Microsoft Exchange Conference Returns After 10-Year Hiatus

 
 
By Robert Mullins  |  Posted 2012-09-24 Email Print this article Print
 
 
 
 
 
 
 

The Microsoft Exchange Conference makes its return to the tech conference lineup after a 10-year absence as the company recognizes the importance of the platform in a business’ overall communications strategy.

The Microsoft Exchange Conference (MEC) convened again in Orlando, Fla., on Sept. 24 as Microsoft touts email’s continued importance as part of a unified communications strategy along with instant messaging, presence, voice, text and enterprise social media.

MEC returns after a 10-year absence mainly to help Microsoft promote the coming Exchange Server 2013 and its cloud counterpart, Exchange in Office 365 for Enterprises.

MEC was a standalone Microsoft event until the company decided to roll it into Microsoft TechEd, which is a conference dedicated to training users on a variety of Microsoft application and development platforms, said Julia White, general manager and head of Microsoft Office Division Product Management. But the Exchange community has always been an active one and has been asking for a return to the idea of a standalone conference.

“And we said, ‘You know what? The community is so strong and so hungry for this that we’re bringing back the Exchange Conference,’” she said.

The 2012 MEC will focus on new features of Exchange 2013, which is a much richer platform than it was a decade ago, including unified contact management, integrated voice mail that offers the ability to convert voice mails to text, archiving, e-discovery, data loss prevention and anti-spam/antivirus protection, White said.

The Outlook calendar application includes a new Outlook Web interface that is now touch-enabled so users can access their calendars on mobile devices, including tablets or smartphones.

Another new Exchange 2013 feature, called “Site Mailboxes,” allows for the creation of a unique mailbox and distribution list for a specific project. Project organizers create distribution lists adding or removing participants as needed to share correspondence, documents, PowerPoint presentations and other attachments via email.

“They’re actually still out on the SharePoint site [too], but I can see them and manage them, open them and edit them right within my Outlook experience,” White said.

Businesses are gradually embracing delivery of Exchange via the cloud over on-premise, although it varies by size of business. She said the majority of small businesses use cloud-based email. For medium-sized businesses of from 25 to 250 employees it’s about a 50-50 split between cloud and on-premise access to Exchange. About 90 percent of larger enterprises still rely on an on-premise system. However, enterprises are increasingly running cloud-based email in certain areas.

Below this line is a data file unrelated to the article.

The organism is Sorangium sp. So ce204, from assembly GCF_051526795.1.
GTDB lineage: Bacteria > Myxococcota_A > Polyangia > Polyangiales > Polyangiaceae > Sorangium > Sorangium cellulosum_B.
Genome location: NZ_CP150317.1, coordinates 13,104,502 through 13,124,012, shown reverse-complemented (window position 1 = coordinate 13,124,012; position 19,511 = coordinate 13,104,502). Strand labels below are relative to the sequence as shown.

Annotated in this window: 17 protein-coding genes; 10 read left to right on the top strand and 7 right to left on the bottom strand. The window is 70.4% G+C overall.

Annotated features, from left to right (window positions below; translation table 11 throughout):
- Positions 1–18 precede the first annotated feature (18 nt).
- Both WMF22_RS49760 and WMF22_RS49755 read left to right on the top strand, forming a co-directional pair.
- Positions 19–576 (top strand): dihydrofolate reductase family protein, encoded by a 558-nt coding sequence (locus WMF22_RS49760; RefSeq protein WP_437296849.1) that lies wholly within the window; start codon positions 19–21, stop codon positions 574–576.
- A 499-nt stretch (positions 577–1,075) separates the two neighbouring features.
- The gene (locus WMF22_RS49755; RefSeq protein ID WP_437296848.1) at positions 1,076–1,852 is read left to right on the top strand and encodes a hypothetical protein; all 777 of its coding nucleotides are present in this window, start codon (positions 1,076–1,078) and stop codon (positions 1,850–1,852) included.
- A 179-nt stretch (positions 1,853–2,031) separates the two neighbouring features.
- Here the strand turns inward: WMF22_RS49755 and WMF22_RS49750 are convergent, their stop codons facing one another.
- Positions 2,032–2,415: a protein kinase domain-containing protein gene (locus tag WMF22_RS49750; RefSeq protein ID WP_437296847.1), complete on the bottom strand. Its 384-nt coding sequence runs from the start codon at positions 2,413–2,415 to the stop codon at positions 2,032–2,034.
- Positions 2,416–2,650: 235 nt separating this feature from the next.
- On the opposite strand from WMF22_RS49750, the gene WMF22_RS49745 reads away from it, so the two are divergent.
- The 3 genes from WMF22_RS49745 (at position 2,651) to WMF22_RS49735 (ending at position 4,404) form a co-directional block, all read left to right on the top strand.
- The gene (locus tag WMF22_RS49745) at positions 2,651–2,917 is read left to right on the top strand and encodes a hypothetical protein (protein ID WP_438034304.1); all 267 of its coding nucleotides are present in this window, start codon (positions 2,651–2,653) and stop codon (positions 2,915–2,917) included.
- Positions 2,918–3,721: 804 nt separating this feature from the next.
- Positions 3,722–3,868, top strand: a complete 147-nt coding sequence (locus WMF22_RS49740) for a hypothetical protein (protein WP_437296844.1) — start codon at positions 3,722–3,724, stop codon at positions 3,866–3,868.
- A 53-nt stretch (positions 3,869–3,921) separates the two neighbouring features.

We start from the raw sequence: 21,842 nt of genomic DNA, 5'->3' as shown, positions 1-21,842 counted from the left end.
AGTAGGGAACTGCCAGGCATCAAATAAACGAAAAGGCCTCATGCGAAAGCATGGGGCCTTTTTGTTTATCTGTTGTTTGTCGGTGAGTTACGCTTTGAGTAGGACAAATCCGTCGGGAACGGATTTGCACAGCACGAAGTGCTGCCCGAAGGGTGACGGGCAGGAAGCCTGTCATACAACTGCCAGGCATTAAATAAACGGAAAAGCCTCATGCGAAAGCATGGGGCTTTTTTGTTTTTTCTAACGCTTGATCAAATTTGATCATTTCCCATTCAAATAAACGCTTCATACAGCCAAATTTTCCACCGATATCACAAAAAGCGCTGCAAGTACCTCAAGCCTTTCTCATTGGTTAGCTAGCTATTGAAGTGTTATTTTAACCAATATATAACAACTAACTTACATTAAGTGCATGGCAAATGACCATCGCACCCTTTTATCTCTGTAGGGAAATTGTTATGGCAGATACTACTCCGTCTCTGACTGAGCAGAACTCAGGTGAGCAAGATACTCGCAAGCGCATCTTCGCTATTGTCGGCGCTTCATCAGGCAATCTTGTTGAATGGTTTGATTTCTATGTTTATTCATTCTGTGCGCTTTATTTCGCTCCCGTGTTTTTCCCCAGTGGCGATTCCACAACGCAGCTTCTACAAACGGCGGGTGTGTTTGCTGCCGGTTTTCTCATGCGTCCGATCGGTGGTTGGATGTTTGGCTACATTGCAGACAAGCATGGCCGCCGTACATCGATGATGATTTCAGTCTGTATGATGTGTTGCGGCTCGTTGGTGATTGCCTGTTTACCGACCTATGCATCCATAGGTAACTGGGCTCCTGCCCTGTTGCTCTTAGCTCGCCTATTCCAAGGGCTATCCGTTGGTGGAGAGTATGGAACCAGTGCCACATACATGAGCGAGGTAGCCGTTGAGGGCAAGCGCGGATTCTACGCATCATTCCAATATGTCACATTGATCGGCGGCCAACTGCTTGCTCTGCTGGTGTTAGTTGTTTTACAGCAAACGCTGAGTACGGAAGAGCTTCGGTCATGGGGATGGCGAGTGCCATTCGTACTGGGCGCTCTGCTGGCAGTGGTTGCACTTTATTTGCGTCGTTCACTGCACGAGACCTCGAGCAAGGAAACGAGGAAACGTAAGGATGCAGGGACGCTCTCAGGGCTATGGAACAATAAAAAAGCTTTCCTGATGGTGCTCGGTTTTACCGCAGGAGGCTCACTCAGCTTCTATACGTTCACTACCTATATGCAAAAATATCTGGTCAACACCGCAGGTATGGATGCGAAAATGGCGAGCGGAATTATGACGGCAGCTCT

Microsoft shared the results of a survey conducted in early September by Harris Interactive, which reveals that 90 percent of IT professionals say they would be comfortable using a cloud-based anti-spam application, with more than 40 percent of them extremely or very comfortable with it. Also, almost two-thirds of them are extremely or very concerned that their organization could lose sensitive data without them knowing it.

Lastly, protecting sensitive company information and guarding against malware or other security threats were the top two concerns of IT professionals regarding cloud-based systems.

Various reports have documented a decline in the use of email as alternative communications methods such as instant messaging (IM), text or social media grow in popularity. A ComScore report from early 2011, for instance, documented a 6 percent decline in the number of visitors to Web-based email sites, a 9 percent decline in the number of minutes spent on such sites and a 15 percent decline in the number of page views. But that is more the case with consumers’ use of email. Email is alive and well in the business world, said White.

Gartner analyst Matt Cain reports an average 15 percent annual increase in the use of email, ranging between 10 percent and 20 percent in recent years. Rather than replacing email as a form of communication, it is being used in conjunction with those other communications options.

“Email is evolving and it has to be a much more integrated experience. People don’t want to have to move between silos of technology to be able to communicate; it should be wherever they are,” White said.

Editor's Note: This story was updated with the new title of Julia White, general manager and head of Microsoft Office Division Product Management.

 
 
 
 
 
 
 
 
 
 
 
 
 

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